06/16/2012 12:15 EDT | Updated 08/15/2012 05:12 EDT

Airman to be awarded posthumously for Arctic rescue

A Canadian Forces search and rescue technician who died on a mission to save two Inuit hunters in 2011 will receive a posthumous award for his bravery this fall.

The International Maritime Organization (IMO) Award for Exceptional Bravery at Sea will be awarded to Sgt. Janick Gilbert posthumously, as well as to Master Cpl. Max Lahaye-Lemay and Master Cpl. Marco Journeyman, at a ceremony in London, England, in November 2012.

On Oct. 27, 2011, the three search and rescue technicians ventured into the Fury and Hecla Strait from a Hercules aircraft with a life-raft to save two men stranded in the icy waters near Igloolik, Nunavut.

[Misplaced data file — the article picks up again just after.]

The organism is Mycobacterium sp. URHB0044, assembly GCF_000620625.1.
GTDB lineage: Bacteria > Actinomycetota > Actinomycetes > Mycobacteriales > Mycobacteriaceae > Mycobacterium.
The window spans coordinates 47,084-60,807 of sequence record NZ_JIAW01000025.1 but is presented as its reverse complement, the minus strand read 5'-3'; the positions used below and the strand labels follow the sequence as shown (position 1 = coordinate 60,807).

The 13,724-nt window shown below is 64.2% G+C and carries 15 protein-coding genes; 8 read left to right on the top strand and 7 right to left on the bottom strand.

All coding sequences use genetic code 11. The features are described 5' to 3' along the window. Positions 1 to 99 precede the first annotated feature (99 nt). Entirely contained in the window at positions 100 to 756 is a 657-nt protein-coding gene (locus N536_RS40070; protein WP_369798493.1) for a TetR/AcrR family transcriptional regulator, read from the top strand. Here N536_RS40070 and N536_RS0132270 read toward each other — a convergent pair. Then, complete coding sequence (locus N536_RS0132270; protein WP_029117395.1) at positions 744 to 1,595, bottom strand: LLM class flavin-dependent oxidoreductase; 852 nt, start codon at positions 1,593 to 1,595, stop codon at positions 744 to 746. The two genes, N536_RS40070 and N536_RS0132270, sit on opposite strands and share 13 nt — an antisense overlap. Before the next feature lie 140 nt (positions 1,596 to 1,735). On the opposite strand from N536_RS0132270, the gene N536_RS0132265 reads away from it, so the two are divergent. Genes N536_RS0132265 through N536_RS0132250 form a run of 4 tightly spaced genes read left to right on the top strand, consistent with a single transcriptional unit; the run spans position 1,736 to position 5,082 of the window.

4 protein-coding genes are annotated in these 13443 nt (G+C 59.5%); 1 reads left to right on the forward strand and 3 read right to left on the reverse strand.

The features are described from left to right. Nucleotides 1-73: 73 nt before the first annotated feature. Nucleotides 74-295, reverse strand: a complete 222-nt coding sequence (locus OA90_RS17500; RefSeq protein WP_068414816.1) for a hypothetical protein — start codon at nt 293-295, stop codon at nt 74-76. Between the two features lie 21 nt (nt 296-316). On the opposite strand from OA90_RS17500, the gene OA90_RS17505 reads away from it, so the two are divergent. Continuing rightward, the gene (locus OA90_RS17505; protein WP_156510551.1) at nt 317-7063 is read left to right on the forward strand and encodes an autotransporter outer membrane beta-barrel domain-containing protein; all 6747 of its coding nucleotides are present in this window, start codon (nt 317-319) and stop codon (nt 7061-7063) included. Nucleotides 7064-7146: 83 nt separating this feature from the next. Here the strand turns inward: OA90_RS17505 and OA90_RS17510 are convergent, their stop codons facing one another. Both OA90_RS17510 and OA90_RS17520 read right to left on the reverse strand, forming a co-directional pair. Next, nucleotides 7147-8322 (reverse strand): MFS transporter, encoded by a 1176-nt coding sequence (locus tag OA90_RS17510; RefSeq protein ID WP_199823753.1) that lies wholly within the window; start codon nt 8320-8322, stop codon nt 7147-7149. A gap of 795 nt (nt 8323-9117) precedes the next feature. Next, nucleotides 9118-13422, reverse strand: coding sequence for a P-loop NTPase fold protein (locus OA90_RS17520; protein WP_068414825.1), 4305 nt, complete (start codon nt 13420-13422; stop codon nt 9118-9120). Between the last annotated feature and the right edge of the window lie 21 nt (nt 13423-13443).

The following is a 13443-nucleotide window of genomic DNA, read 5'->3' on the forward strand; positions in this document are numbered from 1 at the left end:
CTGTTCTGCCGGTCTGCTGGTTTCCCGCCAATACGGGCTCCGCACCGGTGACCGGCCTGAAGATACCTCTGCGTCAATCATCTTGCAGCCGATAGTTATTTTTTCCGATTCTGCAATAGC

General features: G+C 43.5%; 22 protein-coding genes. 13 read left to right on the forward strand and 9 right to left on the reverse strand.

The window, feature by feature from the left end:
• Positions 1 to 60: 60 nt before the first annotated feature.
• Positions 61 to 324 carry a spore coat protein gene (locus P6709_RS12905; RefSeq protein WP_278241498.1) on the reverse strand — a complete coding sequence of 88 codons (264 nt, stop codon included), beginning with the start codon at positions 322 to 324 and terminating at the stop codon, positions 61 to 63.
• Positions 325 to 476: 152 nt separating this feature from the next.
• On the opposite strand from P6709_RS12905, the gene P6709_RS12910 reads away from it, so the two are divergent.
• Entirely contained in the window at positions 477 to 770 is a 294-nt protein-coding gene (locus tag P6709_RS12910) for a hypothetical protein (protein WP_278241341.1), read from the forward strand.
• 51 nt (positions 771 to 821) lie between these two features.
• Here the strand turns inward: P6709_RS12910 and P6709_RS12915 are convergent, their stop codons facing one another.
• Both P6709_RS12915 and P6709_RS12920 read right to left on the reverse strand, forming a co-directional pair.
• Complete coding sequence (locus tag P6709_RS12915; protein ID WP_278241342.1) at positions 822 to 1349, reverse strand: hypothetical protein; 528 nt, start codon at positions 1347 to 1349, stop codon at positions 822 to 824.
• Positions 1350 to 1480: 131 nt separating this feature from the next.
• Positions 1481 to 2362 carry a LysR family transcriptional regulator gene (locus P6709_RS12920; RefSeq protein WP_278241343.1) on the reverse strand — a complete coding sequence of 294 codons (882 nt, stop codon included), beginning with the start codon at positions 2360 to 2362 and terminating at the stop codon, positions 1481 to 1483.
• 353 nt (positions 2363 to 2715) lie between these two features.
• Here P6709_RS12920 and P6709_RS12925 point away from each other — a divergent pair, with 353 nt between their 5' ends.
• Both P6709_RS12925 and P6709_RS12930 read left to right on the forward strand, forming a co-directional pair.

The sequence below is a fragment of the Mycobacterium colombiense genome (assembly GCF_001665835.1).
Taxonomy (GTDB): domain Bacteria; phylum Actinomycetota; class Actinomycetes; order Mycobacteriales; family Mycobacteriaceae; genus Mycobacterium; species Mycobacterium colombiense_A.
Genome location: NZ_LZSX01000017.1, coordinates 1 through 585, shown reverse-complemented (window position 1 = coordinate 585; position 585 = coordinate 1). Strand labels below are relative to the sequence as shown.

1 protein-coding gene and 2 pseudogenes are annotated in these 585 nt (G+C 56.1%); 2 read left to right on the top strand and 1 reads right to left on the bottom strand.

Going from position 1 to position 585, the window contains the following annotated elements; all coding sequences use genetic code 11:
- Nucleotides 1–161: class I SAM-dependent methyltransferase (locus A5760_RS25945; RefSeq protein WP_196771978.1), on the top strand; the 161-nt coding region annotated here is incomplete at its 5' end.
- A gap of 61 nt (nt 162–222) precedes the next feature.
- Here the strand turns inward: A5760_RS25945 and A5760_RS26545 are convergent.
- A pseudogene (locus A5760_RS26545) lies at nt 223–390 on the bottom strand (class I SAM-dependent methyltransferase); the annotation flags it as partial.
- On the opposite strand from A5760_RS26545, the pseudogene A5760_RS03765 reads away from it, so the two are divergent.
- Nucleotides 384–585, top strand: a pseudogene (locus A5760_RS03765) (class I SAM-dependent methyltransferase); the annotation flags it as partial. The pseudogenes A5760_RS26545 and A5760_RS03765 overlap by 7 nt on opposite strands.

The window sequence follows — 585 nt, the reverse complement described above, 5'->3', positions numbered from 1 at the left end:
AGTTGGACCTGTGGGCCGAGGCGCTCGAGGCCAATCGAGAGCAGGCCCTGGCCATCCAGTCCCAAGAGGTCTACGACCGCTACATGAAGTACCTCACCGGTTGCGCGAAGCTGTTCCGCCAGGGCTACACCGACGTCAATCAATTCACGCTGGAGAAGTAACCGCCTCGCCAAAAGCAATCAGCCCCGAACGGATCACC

The rescuers managed to save hunter David Aqqiaruq and his son, who had left Igloolik by boat the day before to hunt walrus, but reportedly had engine problems and called for help.

Gilbert, of Baie-Comeau, Que., died during the five-hour rescue.

“These brave men are truly deserving of this honour, and they embody the motto of all search and rescue technicians… That others may live,” said Defence Minister Peter MacKay in a release.

“Tragically, Canada lost a hero in this daring rescue, and Sgt. Gilbert will receive the award posthumously."

Gilbert was not able to deploy his one-man life-raft after parachuting 600 metres into the Arctic waters.

According to a preliminary report released by the Canadian Forces in December 2011, had Gilbert landed the farthest away from the boat.